Tuesday, June 23, 2015
Oh Why Did I Buy this Damned Book, Why?
This is what I took in over a BLT today. See if you recognize yourself in any of it.
Clive Hamilton, in his 'Requiem for a Species: Why We Resist the Truth About Climate Change' describes the dark relief that comes from accepting that 'catastrophic climate change is now virtually certain.' This obliteration of our 'false hopes' requires not only intellectual knowledge but emotional knowledge, which requires us to accept that those we love, including our children, are almost certainly doomed to insecurity, misery, and suffering within a few decades, if not a few years, is much harder to acquire. To emotionally accept the impeding disaster, to attain the visceral understanding that the power elite will not respond rationally to the devastation of the ecosystem, is as difficult to accept as our own mortality.
The crisis before us is the culmination of a 500-year global rampage of conquering, plundering, exploiting, and polluting the earth - as well as killing by Europeans and Euro-Americans of the indigenous communities that stood in their way. The technical and scientific forces that created unparalleled luxury and unrivaled military and economic power for a small, global elite are the forces that now doom us. Ceaseless economic expansion and exploitation has become a death sentence. But even as our economic and environmental systems unravel - thirteen of the fourteen warmest years since weather record-keeping began over a century ago have occurred in the opening years of the twenty-first century - we lack the emotional and intellectual creativity to shut down the engine of global capitalism.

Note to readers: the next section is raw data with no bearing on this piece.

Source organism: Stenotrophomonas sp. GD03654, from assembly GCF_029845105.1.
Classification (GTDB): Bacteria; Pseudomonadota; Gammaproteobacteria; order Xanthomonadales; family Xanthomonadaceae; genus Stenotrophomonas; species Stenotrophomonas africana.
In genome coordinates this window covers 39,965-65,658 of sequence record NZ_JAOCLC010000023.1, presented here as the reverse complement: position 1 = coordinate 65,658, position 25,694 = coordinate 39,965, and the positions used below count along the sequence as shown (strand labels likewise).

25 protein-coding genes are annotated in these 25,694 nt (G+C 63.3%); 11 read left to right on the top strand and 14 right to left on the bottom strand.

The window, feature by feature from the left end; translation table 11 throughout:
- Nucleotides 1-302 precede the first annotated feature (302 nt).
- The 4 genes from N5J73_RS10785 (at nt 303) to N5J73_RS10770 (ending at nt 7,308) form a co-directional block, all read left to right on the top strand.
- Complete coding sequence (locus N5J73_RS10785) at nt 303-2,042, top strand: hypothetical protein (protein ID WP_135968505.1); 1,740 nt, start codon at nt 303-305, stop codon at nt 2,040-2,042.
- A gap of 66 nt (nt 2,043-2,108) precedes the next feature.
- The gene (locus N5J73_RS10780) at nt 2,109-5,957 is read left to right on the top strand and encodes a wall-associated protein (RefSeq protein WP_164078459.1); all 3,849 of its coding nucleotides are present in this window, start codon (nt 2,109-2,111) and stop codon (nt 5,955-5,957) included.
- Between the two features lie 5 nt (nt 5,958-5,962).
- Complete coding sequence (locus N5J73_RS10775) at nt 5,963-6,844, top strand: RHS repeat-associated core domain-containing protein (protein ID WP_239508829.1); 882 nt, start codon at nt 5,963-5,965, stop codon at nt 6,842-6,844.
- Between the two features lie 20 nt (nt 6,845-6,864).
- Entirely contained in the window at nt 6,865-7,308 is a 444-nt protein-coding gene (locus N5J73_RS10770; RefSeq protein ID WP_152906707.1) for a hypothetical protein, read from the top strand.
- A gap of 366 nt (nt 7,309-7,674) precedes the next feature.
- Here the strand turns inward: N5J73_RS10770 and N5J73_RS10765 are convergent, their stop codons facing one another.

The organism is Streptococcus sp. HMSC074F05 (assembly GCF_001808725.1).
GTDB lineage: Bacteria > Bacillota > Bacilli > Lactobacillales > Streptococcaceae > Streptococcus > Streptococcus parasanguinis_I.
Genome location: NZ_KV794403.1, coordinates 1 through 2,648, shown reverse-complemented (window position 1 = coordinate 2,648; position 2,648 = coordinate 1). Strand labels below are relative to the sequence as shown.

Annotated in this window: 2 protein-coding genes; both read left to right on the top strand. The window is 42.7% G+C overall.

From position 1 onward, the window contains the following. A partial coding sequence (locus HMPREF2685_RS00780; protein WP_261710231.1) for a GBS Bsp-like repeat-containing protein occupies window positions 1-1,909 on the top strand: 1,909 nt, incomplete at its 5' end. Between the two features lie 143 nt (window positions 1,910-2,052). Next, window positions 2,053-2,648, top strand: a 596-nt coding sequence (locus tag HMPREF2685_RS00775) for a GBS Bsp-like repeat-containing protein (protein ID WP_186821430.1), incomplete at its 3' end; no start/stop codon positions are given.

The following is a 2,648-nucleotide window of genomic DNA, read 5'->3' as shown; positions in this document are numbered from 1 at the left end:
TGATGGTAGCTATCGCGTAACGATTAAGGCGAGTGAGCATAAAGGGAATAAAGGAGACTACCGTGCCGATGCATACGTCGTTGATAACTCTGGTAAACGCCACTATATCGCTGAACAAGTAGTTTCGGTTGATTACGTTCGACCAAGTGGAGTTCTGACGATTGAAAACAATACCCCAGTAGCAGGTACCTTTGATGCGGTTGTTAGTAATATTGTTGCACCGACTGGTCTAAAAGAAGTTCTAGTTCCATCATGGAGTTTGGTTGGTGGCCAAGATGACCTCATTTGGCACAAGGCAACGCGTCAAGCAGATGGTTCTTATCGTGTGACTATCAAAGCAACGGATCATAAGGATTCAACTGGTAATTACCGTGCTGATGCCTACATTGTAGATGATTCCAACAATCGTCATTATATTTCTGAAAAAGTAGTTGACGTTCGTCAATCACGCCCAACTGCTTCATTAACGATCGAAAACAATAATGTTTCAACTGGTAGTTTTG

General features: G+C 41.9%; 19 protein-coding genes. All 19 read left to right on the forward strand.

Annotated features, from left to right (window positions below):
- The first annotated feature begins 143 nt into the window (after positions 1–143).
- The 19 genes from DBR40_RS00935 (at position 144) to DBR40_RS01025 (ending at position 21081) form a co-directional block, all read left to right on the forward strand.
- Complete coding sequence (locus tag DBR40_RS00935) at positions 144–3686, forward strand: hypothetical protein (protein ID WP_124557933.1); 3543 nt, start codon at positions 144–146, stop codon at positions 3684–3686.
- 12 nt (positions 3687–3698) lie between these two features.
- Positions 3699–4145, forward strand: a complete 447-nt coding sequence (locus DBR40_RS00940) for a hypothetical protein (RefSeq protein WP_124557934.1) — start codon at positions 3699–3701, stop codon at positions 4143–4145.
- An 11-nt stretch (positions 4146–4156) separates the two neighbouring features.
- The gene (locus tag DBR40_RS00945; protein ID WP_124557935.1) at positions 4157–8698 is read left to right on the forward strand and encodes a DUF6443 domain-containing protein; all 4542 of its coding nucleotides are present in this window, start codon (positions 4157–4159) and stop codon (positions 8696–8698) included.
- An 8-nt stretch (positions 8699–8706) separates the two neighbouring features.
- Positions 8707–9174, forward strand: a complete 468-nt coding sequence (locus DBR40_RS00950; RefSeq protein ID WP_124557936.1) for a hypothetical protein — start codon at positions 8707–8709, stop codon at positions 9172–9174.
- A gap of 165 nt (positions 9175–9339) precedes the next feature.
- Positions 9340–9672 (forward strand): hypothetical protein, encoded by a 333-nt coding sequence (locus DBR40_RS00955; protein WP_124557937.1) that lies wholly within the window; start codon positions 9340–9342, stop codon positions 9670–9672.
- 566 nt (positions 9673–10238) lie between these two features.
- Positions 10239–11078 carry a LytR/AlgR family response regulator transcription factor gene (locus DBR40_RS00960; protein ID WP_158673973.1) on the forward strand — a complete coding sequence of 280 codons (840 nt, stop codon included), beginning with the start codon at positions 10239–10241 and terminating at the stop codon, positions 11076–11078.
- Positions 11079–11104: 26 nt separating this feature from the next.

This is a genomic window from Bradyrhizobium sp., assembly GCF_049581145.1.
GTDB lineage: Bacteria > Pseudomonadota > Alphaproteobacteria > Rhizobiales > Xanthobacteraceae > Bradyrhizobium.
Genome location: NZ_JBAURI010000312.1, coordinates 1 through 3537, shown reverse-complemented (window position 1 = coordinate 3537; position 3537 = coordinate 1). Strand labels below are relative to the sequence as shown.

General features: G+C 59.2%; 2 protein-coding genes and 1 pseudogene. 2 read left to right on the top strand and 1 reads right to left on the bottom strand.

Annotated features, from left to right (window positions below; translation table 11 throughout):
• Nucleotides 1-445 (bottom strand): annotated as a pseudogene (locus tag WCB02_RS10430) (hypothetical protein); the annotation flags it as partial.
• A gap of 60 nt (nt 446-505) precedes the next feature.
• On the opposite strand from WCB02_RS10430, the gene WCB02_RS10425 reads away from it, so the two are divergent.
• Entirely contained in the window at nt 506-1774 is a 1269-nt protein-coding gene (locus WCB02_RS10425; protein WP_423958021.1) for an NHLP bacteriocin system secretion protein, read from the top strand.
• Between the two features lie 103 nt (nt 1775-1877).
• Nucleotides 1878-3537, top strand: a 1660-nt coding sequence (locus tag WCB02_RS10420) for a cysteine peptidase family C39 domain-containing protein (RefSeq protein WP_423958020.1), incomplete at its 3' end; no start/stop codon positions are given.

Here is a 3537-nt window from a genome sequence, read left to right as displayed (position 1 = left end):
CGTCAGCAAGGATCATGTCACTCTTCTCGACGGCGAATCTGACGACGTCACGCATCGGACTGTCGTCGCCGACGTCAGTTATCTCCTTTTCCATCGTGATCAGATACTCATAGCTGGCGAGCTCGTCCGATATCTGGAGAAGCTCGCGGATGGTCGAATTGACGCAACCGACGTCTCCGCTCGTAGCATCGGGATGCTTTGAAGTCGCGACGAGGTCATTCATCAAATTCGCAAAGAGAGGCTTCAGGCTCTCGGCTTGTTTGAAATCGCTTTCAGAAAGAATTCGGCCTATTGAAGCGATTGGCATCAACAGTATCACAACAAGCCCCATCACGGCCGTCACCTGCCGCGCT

Anthropologists, including Joseph Tainter in 'The Collapse of Complex Societies,' Charles Redman in 'Human Impact on Ancient Environments,' and Ronald Wright in 'A Short History of Progress,' have laid out the familiar patterns that lead to the breakdown of complex societies, which usually collapse not long after they reach their period of greatest magnificence and prosperity. 'One of the most pathetic aspects of human history is that every civilization expresses itself most pretentiously, compounds its partial and universal values most convincingly, and claims immortality for its finite existence at the very moment when the decay which leads to death has already begun,' Reinhold Niebuhr wrote.
The last days of any civilization, when populations are averting their eyes from the unpleasant realities before them, become carnivals of hedonism and folly. Rome went down like this. So did the Ottoman and Austro-Hungarian Empires. Men and women of stunning mediocrity and depravity assume political control. Today charlatans and hucksters hold forth on the airwaves, and intellectuals are ridiculed. Force and militarism, with their hypermasculine ethic, are celebrated. And mania for hope requires the silencing of any truth that is not childishly optimistic.
...Our major preoccupation is pleasure. Margaret Atwood, in her dystopian novel 'Oryx and Crake,' observes that as a species 'we're doomed by hope.' The mantra is to be positive, to be happy. This mania for optimism - for happiness - leads to fantasy being mistaken for reality. Reality is dismissed when it is unpleasant.
'We hardly dare face our bewilderment, because our ambiguous experience is so pleasantly iridescent, and the solace of belief in contrived reality is so thoroughly real.' Daniel Boorstin writes in 'The Image: A Guide to Pseudo-Events in America.' 'We have become eager accessories in the great hoaxes of the age. These are hoaxes we play on ourselves.'